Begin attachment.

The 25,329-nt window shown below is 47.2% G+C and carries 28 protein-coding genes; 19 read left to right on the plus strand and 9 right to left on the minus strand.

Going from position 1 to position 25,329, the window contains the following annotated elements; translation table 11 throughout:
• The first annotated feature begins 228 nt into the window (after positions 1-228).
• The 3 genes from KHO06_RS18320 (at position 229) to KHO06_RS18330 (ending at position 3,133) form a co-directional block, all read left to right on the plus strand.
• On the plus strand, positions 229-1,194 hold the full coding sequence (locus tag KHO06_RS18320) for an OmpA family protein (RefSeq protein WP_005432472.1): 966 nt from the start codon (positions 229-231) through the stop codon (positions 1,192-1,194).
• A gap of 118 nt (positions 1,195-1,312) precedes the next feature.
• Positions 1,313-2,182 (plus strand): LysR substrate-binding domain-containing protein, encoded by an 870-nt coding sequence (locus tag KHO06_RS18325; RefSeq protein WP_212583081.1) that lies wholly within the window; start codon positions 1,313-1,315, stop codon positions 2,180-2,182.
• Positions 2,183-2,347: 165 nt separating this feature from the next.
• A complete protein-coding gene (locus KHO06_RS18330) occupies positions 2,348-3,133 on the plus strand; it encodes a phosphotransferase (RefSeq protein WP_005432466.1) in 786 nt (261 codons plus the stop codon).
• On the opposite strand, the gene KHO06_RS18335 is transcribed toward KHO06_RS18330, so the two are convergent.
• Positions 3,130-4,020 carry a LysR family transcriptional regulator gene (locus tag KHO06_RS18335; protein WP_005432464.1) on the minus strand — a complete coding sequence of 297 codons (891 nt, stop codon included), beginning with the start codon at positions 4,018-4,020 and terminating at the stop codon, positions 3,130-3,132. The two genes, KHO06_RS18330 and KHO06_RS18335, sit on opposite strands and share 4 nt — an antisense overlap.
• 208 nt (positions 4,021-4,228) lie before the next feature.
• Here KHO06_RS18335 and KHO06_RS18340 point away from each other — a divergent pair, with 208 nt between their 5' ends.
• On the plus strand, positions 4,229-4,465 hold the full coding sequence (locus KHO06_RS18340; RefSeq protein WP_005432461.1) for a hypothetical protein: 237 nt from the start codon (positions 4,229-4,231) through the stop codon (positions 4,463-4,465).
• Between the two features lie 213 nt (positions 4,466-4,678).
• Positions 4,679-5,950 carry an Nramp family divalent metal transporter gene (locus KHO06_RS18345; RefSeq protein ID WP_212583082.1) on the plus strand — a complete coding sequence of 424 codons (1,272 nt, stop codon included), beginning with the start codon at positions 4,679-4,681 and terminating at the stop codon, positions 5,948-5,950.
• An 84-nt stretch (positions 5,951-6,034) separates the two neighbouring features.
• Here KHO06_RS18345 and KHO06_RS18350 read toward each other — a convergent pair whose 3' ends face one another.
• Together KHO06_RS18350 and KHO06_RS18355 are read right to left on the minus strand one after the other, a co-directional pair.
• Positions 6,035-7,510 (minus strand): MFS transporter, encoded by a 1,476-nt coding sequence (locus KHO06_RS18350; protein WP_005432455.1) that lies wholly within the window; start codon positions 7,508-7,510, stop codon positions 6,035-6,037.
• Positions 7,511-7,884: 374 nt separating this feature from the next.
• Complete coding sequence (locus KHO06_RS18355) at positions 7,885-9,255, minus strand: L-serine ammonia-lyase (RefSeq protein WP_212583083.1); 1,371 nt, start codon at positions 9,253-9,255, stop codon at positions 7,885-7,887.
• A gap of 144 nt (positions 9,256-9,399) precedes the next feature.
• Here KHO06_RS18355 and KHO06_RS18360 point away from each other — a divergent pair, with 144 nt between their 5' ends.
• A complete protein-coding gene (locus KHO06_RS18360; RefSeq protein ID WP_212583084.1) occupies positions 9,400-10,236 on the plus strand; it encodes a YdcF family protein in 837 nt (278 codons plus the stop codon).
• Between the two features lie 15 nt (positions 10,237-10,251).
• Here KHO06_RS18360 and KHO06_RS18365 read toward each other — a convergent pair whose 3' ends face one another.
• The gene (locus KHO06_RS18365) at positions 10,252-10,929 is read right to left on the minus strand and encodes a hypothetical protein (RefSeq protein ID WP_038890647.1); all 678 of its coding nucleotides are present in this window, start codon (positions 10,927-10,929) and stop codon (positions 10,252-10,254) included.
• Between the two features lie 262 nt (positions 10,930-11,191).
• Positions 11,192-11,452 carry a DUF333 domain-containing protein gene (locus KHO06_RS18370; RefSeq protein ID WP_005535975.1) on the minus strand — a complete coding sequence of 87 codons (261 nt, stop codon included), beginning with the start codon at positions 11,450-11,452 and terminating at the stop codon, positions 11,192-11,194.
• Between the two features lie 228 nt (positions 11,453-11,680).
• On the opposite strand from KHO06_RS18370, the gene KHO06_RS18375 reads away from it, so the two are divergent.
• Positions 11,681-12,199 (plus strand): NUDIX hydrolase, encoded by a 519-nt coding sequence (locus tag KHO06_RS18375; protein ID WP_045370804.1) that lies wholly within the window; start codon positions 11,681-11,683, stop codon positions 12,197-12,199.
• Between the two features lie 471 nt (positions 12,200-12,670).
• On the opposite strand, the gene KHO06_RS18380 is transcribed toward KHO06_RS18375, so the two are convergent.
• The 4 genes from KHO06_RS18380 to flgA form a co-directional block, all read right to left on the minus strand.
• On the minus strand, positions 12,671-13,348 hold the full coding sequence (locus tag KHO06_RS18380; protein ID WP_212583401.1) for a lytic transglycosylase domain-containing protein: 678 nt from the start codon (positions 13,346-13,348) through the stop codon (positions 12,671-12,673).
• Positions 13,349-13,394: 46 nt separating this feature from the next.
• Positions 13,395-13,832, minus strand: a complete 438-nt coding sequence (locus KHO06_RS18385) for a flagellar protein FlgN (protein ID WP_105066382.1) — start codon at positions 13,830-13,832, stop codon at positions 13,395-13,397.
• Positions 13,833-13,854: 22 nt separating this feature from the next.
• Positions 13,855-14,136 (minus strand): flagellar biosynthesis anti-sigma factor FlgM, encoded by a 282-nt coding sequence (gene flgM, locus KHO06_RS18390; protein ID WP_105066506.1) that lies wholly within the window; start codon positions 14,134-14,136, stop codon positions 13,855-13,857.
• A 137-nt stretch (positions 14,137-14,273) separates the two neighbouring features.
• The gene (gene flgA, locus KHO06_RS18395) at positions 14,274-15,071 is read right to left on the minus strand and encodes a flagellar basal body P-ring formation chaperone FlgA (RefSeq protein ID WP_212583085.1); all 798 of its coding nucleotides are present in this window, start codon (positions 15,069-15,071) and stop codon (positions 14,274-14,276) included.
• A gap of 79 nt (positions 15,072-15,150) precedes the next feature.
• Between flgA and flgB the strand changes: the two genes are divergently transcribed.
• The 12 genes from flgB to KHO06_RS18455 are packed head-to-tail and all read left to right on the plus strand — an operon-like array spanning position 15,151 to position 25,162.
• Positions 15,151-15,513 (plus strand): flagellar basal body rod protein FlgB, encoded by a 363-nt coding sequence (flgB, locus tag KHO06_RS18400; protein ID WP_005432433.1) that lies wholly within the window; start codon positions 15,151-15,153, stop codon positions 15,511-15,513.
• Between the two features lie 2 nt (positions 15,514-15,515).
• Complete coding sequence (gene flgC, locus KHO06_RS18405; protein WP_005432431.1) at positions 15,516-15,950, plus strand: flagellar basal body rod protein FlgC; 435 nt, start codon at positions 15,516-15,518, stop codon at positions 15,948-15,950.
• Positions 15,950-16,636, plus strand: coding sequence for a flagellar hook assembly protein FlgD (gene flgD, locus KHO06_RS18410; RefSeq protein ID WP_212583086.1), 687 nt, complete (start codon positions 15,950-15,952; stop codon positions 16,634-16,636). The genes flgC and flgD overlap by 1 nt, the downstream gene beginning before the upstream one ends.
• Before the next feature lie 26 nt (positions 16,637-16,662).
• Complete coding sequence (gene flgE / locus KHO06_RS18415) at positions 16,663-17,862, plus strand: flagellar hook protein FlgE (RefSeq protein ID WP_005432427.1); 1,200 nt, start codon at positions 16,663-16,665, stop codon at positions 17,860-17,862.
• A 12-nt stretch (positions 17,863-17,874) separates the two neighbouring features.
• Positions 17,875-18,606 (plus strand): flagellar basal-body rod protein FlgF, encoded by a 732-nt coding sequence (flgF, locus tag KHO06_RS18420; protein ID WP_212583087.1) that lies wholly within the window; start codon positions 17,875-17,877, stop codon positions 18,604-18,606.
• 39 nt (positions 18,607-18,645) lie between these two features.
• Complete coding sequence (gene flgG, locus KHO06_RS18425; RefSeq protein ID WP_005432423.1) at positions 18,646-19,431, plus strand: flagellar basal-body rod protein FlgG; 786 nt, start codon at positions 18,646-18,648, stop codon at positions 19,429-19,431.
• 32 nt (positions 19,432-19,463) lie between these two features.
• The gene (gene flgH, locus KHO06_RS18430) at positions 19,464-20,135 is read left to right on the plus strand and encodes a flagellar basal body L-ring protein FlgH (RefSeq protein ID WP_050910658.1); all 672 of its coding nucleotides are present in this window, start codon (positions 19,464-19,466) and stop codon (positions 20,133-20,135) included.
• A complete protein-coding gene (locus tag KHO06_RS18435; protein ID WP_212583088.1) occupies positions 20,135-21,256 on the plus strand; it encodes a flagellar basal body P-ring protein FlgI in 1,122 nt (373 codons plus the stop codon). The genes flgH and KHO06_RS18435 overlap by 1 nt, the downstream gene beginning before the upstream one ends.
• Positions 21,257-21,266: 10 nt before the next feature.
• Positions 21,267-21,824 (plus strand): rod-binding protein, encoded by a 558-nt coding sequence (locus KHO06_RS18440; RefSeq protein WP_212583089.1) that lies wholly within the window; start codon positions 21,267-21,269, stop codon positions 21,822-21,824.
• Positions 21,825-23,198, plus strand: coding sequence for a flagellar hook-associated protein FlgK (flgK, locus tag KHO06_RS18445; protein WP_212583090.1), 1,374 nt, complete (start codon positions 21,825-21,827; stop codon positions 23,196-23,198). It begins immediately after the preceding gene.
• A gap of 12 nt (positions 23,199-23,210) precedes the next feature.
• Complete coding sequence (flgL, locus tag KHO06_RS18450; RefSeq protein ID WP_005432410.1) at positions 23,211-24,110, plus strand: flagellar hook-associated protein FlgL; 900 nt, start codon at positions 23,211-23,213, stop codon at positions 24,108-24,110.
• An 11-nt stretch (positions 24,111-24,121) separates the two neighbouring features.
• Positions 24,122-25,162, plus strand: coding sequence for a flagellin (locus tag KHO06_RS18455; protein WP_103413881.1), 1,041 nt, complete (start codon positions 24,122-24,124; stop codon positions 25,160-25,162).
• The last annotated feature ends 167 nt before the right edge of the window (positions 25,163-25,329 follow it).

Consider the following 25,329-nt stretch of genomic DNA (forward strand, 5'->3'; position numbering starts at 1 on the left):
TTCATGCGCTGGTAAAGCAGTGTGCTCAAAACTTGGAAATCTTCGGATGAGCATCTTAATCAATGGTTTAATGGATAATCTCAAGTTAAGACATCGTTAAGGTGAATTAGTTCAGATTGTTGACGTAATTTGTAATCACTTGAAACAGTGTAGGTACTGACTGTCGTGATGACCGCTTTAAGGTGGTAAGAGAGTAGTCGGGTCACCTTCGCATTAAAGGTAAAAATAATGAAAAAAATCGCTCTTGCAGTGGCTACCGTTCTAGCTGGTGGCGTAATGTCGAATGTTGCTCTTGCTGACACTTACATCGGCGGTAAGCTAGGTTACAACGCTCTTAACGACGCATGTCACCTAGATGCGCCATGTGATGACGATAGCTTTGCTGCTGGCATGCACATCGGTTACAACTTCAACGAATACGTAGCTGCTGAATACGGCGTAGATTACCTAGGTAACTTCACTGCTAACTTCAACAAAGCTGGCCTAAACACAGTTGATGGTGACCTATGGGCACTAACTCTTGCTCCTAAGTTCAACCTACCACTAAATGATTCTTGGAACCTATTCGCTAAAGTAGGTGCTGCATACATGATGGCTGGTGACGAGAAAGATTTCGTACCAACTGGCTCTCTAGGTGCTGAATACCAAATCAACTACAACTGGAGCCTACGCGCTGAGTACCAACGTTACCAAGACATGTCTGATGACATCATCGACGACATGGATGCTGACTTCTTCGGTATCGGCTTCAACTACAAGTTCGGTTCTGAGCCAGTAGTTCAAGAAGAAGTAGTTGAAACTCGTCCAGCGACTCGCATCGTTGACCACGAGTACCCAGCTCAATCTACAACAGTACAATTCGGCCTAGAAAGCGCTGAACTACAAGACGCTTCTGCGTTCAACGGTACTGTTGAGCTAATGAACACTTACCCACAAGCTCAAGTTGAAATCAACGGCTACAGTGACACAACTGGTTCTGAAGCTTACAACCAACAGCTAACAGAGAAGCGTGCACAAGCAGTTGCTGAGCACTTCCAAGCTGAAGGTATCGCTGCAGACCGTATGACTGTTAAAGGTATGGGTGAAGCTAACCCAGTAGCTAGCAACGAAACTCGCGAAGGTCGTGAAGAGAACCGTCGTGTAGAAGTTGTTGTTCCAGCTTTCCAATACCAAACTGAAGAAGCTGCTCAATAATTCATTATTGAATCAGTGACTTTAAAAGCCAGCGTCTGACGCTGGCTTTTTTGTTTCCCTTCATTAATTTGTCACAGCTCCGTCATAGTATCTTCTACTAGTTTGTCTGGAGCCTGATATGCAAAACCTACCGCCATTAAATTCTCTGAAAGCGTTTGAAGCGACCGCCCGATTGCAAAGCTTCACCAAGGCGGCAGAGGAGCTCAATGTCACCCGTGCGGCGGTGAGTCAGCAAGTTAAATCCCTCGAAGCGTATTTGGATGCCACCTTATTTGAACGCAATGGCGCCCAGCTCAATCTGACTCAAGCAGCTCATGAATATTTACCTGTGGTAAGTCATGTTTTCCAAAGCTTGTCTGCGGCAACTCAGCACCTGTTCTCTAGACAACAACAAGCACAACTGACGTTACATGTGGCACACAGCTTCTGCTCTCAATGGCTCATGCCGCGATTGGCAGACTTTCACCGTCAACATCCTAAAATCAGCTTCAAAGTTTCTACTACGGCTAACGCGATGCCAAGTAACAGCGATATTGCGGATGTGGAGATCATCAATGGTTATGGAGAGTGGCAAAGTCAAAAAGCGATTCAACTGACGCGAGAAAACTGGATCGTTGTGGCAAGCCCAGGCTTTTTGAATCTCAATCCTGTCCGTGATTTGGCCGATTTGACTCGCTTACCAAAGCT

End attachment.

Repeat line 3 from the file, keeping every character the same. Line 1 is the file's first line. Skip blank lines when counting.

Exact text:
• The first annotated feature begins 228 nt into the window (after positions 1-228).